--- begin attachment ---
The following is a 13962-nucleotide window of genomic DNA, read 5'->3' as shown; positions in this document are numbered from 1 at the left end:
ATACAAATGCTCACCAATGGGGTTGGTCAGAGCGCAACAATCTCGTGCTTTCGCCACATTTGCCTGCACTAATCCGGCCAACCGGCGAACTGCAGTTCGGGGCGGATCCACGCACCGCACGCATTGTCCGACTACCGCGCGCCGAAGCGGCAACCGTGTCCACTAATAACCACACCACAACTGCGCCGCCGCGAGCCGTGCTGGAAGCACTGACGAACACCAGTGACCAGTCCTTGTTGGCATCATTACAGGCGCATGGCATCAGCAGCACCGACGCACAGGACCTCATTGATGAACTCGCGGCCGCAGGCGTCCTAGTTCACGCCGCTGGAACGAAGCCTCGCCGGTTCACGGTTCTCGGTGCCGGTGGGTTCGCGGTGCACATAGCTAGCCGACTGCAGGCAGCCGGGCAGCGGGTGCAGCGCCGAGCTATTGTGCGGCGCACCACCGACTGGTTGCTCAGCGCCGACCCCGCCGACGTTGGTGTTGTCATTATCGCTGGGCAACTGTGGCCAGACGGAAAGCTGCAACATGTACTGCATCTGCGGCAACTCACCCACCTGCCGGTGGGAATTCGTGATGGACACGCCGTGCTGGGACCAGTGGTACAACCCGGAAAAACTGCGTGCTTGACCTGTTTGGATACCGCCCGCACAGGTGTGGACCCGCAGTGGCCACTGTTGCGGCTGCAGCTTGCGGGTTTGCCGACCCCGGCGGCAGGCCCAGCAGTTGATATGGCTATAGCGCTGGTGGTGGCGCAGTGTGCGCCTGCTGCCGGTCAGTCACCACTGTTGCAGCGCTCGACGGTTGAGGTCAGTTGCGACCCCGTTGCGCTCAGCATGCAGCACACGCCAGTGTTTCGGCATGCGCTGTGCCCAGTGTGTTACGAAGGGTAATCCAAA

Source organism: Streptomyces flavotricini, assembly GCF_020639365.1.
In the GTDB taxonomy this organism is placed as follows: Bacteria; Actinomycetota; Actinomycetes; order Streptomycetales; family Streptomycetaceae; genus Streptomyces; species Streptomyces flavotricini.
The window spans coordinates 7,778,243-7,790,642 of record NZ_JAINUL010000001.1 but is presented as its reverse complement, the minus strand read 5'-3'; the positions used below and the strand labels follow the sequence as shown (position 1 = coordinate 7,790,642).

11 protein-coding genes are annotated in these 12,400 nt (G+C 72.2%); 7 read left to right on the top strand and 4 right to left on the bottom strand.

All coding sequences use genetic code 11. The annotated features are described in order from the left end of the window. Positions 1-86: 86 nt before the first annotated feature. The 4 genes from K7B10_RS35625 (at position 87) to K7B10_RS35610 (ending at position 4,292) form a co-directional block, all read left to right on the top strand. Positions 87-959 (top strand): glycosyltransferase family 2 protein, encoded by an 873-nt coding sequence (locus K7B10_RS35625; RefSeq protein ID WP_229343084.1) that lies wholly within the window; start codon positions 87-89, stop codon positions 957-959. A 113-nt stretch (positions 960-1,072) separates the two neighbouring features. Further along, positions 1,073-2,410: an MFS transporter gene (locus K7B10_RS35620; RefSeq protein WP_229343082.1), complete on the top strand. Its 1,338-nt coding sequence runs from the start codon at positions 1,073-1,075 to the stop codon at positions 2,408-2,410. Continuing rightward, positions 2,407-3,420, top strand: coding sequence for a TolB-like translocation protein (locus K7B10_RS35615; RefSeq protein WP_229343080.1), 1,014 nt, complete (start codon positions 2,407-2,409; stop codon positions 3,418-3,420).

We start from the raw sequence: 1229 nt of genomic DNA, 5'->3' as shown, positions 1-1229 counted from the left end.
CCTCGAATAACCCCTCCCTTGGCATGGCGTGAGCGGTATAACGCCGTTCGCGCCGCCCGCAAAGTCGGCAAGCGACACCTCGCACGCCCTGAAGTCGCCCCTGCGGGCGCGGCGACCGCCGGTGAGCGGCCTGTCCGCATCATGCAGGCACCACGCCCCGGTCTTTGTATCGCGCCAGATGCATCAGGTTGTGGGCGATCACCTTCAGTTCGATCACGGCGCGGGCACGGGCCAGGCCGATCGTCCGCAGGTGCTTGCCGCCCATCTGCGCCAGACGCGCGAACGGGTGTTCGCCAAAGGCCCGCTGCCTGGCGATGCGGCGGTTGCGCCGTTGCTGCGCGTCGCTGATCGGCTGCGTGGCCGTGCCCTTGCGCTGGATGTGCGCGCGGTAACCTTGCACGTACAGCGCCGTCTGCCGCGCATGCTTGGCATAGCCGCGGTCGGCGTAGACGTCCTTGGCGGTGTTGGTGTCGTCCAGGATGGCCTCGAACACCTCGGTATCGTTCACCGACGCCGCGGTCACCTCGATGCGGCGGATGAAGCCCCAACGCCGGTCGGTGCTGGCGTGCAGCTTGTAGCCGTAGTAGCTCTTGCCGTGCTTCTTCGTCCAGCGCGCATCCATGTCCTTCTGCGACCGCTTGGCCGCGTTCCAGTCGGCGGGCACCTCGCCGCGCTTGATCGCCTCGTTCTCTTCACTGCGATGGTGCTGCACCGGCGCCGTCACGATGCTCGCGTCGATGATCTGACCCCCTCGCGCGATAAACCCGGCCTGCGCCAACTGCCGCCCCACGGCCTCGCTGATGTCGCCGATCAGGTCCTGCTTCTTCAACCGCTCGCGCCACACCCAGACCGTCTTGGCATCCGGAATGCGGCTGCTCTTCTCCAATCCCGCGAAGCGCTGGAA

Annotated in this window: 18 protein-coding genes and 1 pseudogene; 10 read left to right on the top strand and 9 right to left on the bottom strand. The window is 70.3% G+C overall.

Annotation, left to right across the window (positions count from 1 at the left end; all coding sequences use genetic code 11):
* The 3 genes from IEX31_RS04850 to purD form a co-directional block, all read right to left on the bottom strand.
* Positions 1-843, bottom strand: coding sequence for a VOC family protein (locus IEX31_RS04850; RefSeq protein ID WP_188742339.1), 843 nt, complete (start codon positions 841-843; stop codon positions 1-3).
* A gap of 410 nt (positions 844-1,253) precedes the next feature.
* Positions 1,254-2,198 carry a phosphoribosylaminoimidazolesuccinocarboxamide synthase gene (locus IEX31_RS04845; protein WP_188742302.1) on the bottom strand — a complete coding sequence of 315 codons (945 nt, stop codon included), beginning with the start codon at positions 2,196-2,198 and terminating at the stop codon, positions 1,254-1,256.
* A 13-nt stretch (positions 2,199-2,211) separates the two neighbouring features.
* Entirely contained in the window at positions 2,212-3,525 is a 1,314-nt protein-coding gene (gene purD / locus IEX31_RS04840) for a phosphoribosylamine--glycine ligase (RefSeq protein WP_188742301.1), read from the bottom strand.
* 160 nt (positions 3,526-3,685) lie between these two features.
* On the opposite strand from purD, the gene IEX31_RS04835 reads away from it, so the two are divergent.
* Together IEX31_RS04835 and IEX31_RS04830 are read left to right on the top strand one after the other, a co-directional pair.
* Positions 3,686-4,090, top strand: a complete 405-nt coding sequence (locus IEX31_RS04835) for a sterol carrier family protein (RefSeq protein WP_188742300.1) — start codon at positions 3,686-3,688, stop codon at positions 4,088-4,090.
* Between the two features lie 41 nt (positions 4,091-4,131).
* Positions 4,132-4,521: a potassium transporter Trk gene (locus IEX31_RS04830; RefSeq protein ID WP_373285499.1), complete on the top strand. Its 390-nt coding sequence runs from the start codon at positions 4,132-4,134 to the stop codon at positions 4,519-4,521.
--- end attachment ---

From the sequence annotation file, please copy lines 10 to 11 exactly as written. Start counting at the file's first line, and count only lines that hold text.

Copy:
Annotated in this window: 18 protein-coding genes and 1 pseudogene; 10 read left to right on the top strand and 9 right to left on the bottom strand. The window is 70.3% G+C overall.

Annotation, left to right across the window (positions count from 1 at the left end; all coding sequences use genetic code 11):